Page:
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Homework Help: Problem related to two conductors in contact

  1. Oct 24, 2015 #1
    1. The problem statement, all variables and given/known data
    An isolated conducting spherical shell carries a negative charge. What will happen if a positively charged metal object is placed in contact with the shell interior? Discuss the three cases in which the positive charge is a) less than , b) equal to, and c) greater than the negative charge in magnitude

    2. Relevant equations
    Important point:
    The net electric charge of a conductor resides entirely on its surface.
    3. The attempt at a solution
    I want to know
    charged metal object is placed in contact with
    what does it mean?
    Does it mean charged metal object is placed inside the shell interior?
    in contct.png
    Is it correct?
  2. jcsd
  3. Oct 24, 2015 #2

    Simon Bridge

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    When something is placed in contact with something else it means the two things are touching each other.
  4. Oct 24, 2015 #3
    You mean conductor touches another conductor's interior?by?How would the setup look like?
  5. Oct 24, 2015 #4


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    Staff: Mentor

    It would look like a pair of 3 dimensional bodies as represented in your 2D sketch. Imagine a small metal egg held inside a larger hollow metal shell so that there is air all around the smaller one, insulating it. Then allow the middle one to fall onto the interior surface of the larger one when you want them to contact.
  6. Oct 24, 2015 #5
    Did not understand this .
  7. Oct 24, 2015 #6


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    Object in contact with the shell interior:

  8. Oct 28, 2015 #7
    @ehild diagram you drew greatly explained my doubt.
    Now ,could you please do one more favor?
    Can't we include charges in that particular figure?
  9. Oct 28, 2015 #8
    Is it right ?
    I am not showing that Q>q or any such thing.I am just considering the general case.
    Just want to know/confirm location of charges whatever the magnitude may be .
  10. Oct 28, 2015 #9
    After the conductors have been put in contact in contact with one another, those will no longer be the charges on them.
  11. Oct 28, 2015 #10
    You meant those will no longer bear the charges on them,right?
  12. Oct 28, 2015 #11
    Can you please tell the reason?
  13. Oct 28, 2015 #12
    What are your thoughts on this?
  14. Oct 28, 2015 #13
    I am unable to comprehend this.
    As I wrote
    How can we cancel them?
  15. Oct 28, 2015 #14


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    The charges will be redistributed. What facts do you know about the distribution of charge on a conductor?
  16. Oct 28, 2015 #15
    Gracy, here's a multiple choice quiz for you:
    1. In a conductor, positive and negative charges are regarded as (a) mobile or (b) not mobile?
    2. Positive and negative charges (a) attract or (b) repel?
    3. If two conductors are brought into contact with one another, charges can (a) freely pass between them or (b) not freely pass between them?
    4. If a positive and a negative charge are allowed to come into contact, they (a) neutralize each other or (b) don't neutralize each other?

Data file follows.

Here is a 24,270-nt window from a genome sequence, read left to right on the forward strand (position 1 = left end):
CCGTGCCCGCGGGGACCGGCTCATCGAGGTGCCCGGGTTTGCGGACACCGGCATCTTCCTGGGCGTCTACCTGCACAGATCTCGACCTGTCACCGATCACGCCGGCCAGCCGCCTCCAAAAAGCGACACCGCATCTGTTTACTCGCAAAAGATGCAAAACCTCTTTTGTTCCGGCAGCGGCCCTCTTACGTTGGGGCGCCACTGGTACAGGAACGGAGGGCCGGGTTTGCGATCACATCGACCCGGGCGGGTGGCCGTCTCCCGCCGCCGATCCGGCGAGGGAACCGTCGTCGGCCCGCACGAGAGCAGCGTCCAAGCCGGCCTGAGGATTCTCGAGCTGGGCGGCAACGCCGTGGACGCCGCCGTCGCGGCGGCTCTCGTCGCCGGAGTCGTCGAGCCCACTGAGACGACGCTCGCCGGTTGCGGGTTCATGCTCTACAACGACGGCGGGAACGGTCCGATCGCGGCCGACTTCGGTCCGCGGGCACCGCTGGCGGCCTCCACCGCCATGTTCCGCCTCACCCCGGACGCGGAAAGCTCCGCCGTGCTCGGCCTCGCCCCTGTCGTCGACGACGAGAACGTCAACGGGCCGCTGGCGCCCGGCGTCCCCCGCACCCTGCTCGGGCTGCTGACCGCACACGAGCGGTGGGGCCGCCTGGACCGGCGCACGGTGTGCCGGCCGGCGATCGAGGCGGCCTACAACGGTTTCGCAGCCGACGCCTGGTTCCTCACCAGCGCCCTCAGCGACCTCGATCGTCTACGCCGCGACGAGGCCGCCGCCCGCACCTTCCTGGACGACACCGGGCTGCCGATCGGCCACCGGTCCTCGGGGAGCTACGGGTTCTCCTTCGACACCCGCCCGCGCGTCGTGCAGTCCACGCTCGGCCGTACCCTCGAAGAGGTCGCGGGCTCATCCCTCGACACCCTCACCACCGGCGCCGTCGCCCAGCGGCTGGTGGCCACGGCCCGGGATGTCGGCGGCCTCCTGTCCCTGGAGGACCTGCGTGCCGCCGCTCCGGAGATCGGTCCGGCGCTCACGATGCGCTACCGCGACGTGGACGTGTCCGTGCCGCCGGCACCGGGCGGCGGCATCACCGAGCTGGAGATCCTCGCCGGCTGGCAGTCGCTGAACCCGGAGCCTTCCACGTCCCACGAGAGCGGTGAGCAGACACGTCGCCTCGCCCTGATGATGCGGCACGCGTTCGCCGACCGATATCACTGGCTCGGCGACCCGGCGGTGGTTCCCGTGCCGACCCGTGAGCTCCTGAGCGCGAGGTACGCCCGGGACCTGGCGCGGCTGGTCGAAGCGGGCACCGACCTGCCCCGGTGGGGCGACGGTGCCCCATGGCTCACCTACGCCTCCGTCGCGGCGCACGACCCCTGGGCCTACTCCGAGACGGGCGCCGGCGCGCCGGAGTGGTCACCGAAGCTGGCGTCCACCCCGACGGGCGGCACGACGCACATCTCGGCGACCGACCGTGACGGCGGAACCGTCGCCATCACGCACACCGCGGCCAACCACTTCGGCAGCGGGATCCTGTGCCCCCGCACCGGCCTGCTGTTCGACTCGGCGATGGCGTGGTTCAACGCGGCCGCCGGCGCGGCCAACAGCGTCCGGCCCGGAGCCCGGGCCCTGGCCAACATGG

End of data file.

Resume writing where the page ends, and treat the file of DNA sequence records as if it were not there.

17. Oct 28, 2015 #16
    In a conductor
    positive charges - not mobile
    Negative charges-mobile
    Positive and negative charges attract each other.
    Before answering this I want to know one thing,are these conductors neutral?
  18. Oct 28, 2015 #17
    neutralize each other
  19. Oct 28, 2015 #18
    In my question, I was careful to use the words "are regarded as." Positive charges are just a deficit of electrons, so, if electrons can move in one direction, isn't that the same as positive charges moving in the opposite direction. If positive charges are not mobile, how come, when a conductor is charged positively, all the positive charges migrate to the outer surface of the conductor?
    If the conductors were neutral, there could not be a net migration of charge between them. So, what if they were not neutral to begin with?
  20. Oct 28, 2015 #19
    I thought by positive charge you meant proton.That's why I said not mobile.
  21. Oct 28, 2015 #20
  22. Oct 28, 2015 #21
    Previous post went all wrong.sorry
    They neutralize each other
    Last edited: Oct 28, 2015
  23. Oct 28, 2015 #22
    Even if a conductor has atoms within it that are positively charged because they had lost electrons, electrons can migrate to them from adjacent neutral atoms to neutralize the charge, while the adjacent atoms then become positively charged. Certainly this constitutes mobility of positive charge.
  24. Oct 28, 2015 #23
    The question was "If two conductors are brought into contact with one another, charges can (a) freely pass between them or (b) not freely pass between them?" The question was not "what will ultimately happen." And, if the charges on the two conductors were not equal and identical in sign to begin with, they certainly will not ultimately fully neutralize.
  25. Oct 28, 2015 #24
    Charges can freely pass between them.
  26. Oct 28, 2015 #25
    So now, based on the answers to these four questions, how would you analyze the original problem at hand?

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